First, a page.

Martin Luther: Anti-Semite and Hebraist

On October 31, 1517, Martin Luther is said to have nailed his 95 theses to a church door, thus setting off the Protestant Reformation. While Luther’s anti-Semitism is well known—he urged his followers “to set fire to their synagogues or schools,” urged “that their houses also be razed and destroyed,” and called the synagogue “a defiled bride, . . . an incorrigible whore, and an evil slut”—less well known is his debt to Christian Hebraism. Harry Freedman traces this connection to the Italian Renaissance philosopher Pico della Mirandola, who had made a thorough study of Judaism and especially Kabbalah:

Hebrew was to play a central role in [Luther’s] Reformation, largely due to the work of Johannes Reuchlin, a German lawyer. Reuchlin had met Pico della Mirandola in 1490 and come away inspired by his infectious enthusiasm for Kabbalah. Reuchlin began to study Hebrew, to better his understanding of Kabbalah. He engaged Jewish teachers, including the great Bible commentator Obadiah Sforno, to help him.

In 1506 Reuchlin published his Rudiments of Hebrew, the first Hebrew grammar and dictionary written for Christians. He then wrote two books on Kabbalah. The study of Hebrew became so fashionable in German humanist circles that Reuchlin proposed that every German university engage two professors dedicated to the language. This sudden turn to Hebrew opened up new ways of thinking for the emerging Protestant Reformers.

One of Luther’s main complaints was that the Roman church had misrepresented the Bible, . . . which it claimed could be understood only through [ecclesiastical] interpretation. . . . Luther disagreed. He argued that even popes could make mistakes, but the only authority that could be relied upon was the unmediated word of the Bible. . . .

Understanding the Bible in accordance with its plain Hebrew meaning became a defining principle of the Reformation. Rather than being told what the Bible said, people were encouraged to study it themselves, from a translation faithful to the original Hebrew text. In 1532, Luther published his German translation of the Tanakh directly from Hebrew.

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Read more at Jewish Chronicle

More about: Anti-Semitism, Christian Hebraists, Hebrew Bible, History & Ideas, Martin Luther, Reformation, Translation

 

Terror Returns to Israel

Nov. 28 2022

On Wednesday, a double bombing in Jerusalem left two dead, and many others injured—an attack the likes of which has not been seen since 2016. In a Jenin hospital, meanwhile, armed Palestinians removed an Israeli who had been injured in a car accident, reportedly murdering him in the process, and held his body hostage for two days. All this comes as a year that has seen numerous stabbings, shootings, and other terrorist attacks is drawing to a close. Yaakov Lappin comments:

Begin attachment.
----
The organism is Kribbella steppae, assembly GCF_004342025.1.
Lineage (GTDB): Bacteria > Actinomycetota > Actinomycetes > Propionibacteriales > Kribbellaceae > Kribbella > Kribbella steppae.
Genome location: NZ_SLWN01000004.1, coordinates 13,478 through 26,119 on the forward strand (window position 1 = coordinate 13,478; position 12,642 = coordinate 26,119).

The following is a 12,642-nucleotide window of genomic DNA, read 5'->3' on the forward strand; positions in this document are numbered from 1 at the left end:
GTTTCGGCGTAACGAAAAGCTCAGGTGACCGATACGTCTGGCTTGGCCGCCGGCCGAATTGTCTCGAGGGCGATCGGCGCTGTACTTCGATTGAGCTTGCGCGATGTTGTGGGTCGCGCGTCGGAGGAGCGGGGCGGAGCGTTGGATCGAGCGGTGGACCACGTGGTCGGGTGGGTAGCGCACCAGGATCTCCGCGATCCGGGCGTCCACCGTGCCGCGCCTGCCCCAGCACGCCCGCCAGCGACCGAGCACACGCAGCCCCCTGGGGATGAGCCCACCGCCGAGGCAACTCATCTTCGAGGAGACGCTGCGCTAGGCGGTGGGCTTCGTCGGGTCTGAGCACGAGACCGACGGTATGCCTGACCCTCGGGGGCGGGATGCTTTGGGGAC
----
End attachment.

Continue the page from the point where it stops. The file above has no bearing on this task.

Unlike the individual or small groups of terrorists who, acting on radical ideology and incitement to violence, picked up a gun, a knife, or embarked on a car-ramming attack, this time a better organized terrorist cell detonated two bombs—apparently by remote control—at bus stops in the capital. Police and the Shin Bet have exhausted their immediate physical searches, and the hunt for the perpetrators will now move to the intelligence front.

It is too soon to know who, or which organization, conducted the attack, but it is possible to note that in recent years, the Popular Front for the Liberation of Palestine (PFLP) has taken a lead in remote-control-bombing terrorism. Last week, a car bomb that likely contained explosives detonated by remote control was discovered by the Israel Defense Forces in Samaria, after it caught fire prematurely. In August 2019, a PFLP cell detonated a remote-control bomb in Dolev, seventeen miles northwest of Jerusalem, killing a seventeen-year-old Israeli girl and seriously wounding her father and brother. Members of that terror cell were later arrested.

With the Palestinian Authority (PA) losing its grip in parts of Samaria to armed terror gangs, and the image of the PA at an all-time low among Palestinians, in no small part due to corruption, nepotism, and its violation of human rights . . . the current situation does not look promising.

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More about: Israeli Security, Jerusalem, Palestinian terror